READ MORE ARTICLES FROM THE JUNE 2014 VISITOR:
- Underscore: How do we Continue to Engage Members That Need to Worship at Home
- 4 Practices of an Inclusive Church
- Editorial: Acts of Encouragement
- Columbia Union Filmmakers to Watch
- Bulletin Board
A Road Less Traveled
Adventist Church founders and early pioneers frowned on theater attendance and, therefore, set a slow pace toward members’ acceptance of movie entertainment. However, the introduction of VCRs and movies on demand drastically began to alter that stance, and more creative members started to realize film’s influence in conveying messages of faith, hope and a risen Lord. For the past few decades, Adventists who ventured into filmmaking have focused on creating documentaries, video series and shorts.
One of the early Adventist filmmaking endeavors was the documentary series The Seventh Day. In the 1980s, artist Jim Arrabito developed a passion for the history of the Sabbath and conducted research all over the world. After completing a 600-storyboard outline for a video series, Arrabito died in a plane crash in Alaska in 1990. His widow, Pat, went on to finish the research and write a script. She started LLT Productions (Calif.) to create the video series, later produced and directed by Adventist media producer Jeff Wood. They released the first of the five-part series in 2000. By the end of 2013, the series had sold more than 400,000 copies worldwide and been translated into more than 15 languages.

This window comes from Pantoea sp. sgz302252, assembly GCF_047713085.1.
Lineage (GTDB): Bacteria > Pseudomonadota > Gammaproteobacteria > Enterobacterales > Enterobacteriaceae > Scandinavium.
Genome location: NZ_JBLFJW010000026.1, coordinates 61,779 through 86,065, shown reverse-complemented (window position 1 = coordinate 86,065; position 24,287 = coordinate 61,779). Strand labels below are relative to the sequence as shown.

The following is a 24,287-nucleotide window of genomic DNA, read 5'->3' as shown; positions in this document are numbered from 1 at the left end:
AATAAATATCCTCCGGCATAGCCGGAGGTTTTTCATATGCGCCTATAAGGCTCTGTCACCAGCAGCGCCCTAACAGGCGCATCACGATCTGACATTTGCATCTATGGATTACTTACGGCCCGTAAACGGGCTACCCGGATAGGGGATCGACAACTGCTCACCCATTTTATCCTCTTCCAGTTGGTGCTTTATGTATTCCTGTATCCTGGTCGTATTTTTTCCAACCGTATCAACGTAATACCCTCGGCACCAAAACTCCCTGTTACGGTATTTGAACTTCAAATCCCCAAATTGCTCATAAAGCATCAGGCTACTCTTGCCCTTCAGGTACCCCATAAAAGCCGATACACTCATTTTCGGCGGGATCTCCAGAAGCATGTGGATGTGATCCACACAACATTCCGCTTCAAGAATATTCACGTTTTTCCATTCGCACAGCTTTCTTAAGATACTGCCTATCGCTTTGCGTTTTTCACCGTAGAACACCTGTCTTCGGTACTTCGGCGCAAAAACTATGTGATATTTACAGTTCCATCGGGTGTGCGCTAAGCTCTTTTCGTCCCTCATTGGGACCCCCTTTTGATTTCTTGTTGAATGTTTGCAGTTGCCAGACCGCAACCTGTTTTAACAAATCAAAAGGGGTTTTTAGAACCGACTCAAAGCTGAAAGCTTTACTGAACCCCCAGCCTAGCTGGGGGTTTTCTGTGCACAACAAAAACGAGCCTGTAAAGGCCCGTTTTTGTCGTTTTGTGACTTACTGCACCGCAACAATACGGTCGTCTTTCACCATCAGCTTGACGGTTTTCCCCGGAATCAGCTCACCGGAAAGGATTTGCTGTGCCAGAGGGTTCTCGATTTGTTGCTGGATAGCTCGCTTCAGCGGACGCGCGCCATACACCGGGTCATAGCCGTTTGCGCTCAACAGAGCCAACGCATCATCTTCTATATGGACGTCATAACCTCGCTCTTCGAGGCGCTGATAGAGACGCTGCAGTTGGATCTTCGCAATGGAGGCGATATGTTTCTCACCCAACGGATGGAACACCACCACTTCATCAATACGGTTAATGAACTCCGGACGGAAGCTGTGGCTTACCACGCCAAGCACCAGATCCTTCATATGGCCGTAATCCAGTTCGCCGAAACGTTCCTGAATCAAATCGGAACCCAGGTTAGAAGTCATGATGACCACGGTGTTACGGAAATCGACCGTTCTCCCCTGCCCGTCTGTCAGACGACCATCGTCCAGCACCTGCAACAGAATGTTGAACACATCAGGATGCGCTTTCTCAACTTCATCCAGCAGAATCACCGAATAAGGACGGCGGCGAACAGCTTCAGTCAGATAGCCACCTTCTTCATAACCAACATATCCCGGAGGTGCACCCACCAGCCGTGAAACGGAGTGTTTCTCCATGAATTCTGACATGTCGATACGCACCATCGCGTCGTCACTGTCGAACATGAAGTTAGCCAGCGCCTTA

Some more adventurous Adventists made a pilgrimage to Hollywood first before returning to use those talents for the church. Terry Benedict of California directed chase scenes in several Hollywood movies, made dozens of major-market commercials, and wrote and directed the film Painted Hero before turning to the film project most Adventists know him for, The Conscientious Objector, a 2004 documentary on World War II hero Desmond T. Doss, an Adventist born and raised in Virginia.